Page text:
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22

I went into some detail with this in my answer to What are the factors that affect the chewiness, softness, moisture of bread based desserts like cinnamon rolls? To summarize my points there and add some more (simplified) detail on the chemistry: Gluten is responsible for elasticity of dough, which is perceived as chewiness. The difference between bread, ...


17

i am celiac, ideally you should clean your entire kitchen, clean out your silverware and utensil drawers and wash all utensils in the dishwasher. Wipe all surfaces and sinks with bleach wipes. Scrub all pots and pans, to remove gluten films then wash in dishwasher. give all dishes to be used a run through the dishwasher. off limit items are, seasoned pans ...


11

For most celiacs, it is any trace of gluten. That means that you don't want something to touch gluten and then touch the food a celiac will eat (example: a butter knife used on toast and then double dipped back into the butter will contaminate the butter). My gluten-free friends have suggested that they are better judges of ingredients, as well, as gluten ...


11

No, it doesn't. Rice is always gluten free. It just so happens that words like "gluten", "glutinous" and "glue" are words which have a common root, meaning "sticky". Glutinous rice is sticky due to a high proportion of bushy starches in the rice grain. It has nothing to do with gluten, which is a complex formed by wheat proteins, and not contained in any ...


10

You have several options for the crust. It is possible to purchase mixes that will get you started. There are also several recipes available. A good resource for all your gluten-free baking is Gluten-Free Girl and the Chef, and you can find a recipe there. Another great option is former pastry chef Helene at Tartlette. This question has compiled a list ...


10

Rice flour should work well for this; it produces very crispy crusts.


8

This is a very subjective question. For example: I find the recipes on Gluten-Free Goddess to use excessive Xanthan Gum (bouncy balls do not make good cupcakes). That being said I highly suggest you start with the basics and make your own flour to learn the balance of how different flours effect the texture and flavor of baked goods. A few good books with ...


8

This is an excellent site to learn about gluten free baking: http://glutenfreegoddess.blogspot.com I have personally tried many of the recipes and they have been excellent.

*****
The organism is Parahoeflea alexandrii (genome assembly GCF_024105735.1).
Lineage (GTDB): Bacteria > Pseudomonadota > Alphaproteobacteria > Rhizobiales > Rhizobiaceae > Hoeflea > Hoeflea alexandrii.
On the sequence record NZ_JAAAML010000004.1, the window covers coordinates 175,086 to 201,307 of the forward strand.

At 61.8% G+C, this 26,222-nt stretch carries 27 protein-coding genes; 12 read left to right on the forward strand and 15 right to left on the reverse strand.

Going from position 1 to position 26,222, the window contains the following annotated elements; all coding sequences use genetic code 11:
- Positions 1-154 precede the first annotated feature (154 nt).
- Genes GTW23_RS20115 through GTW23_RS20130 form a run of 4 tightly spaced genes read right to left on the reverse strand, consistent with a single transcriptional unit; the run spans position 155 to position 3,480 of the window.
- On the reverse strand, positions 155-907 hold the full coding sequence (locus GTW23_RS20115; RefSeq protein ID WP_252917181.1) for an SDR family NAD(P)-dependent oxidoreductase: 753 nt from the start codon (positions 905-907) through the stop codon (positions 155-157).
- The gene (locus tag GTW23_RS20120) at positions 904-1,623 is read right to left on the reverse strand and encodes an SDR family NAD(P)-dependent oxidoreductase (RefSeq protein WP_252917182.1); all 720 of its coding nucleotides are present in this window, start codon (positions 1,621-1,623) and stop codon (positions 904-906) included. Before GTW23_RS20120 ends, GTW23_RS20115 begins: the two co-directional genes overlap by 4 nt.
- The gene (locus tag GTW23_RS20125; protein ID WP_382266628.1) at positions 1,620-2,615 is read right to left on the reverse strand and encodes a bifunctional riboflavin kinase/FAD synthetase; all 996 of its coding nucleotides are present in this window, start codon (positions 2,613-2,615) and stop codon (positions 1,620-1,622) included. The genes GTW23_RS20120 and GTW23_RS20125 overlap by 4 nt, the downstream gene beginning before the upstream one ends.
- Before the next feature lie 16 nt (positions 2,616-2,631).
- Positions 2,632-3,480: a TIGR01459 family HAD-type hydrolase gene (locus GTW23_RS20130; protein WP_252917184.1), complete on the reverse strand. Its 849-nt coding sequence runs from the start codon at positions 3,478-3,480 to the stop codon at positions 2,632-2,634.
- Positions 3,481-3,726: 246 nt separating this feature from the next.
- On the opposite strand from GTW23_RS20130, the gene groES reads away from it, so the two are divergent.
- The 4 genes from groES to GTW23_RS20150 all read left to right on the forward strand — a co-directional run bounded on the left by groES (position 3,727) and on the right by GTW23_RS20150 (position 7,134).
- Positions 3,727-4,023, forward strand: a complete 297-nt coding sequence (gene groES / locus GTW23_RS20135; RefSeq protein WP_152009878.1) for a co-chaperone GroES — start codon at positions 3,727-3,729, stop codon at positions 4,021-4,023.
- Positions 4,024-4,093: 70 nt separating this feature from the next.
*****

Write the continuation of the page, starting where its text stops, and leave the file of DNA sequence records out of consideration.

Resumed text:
8

I like nuts that are finely chopped, kinda like bread crumbs. Almond flour will perhaps work as well.


8

Golden syrup is indeed gluten free, as neither sugar cane or beet contains gluten. In fact, beet fibre is used in many gluten-free products. See the Tate & Lyle site for more information: http://www.lylesgoldensyrup.com/healthandnutrition.php


7

This depends of course on what you are using for gluten-free flour, but according to Khymos' Data (PDF warning) and corroborated by my own experience, 1.5% is about the maximum concentration of xanthan you would ever use, beyond which food starts to get really slimy. The recommended amount for flour is going to depend on exactly what kind of "gluten free ...


7

There are a number of rice-based bread crumb replacements, but my experience with them is that they are more like rice sand than bread crumbs. You can try making you own from other gluten free products like waffles or maybe puffed rice cereal.


6

I'm guessing that you should be able to simply add it wherever you would add some sort of grain or flour. The wikipedia article mentions: Other uses include gluten-free baking, where ground psyllium seed husks bind moisture and help make the bread less crumbly. If you add some to your Nutraloaf, if it's enough to have an effect, it'll help it bind ...


6

It's the water in your skin more so than anything else that makes it stick to your hands; generally the most effective way to prevent any kind of water-based dough or batter from sticking to your hands is by greasing them. Some of the fat might get into the dough, but not really enough to make a difference. Any kind of fat will do. Vegetable oil is the ...


6

I would go out an buy some. Dough textures for gluten-free breads are fragile and the result of extensive testing with various non-wheat flours (at least, good ones like Serious Eats are). None of the other flours you have available will have the same water absorbsion or starch content which rice flour does. If you substitute, you'd have to make the ...


6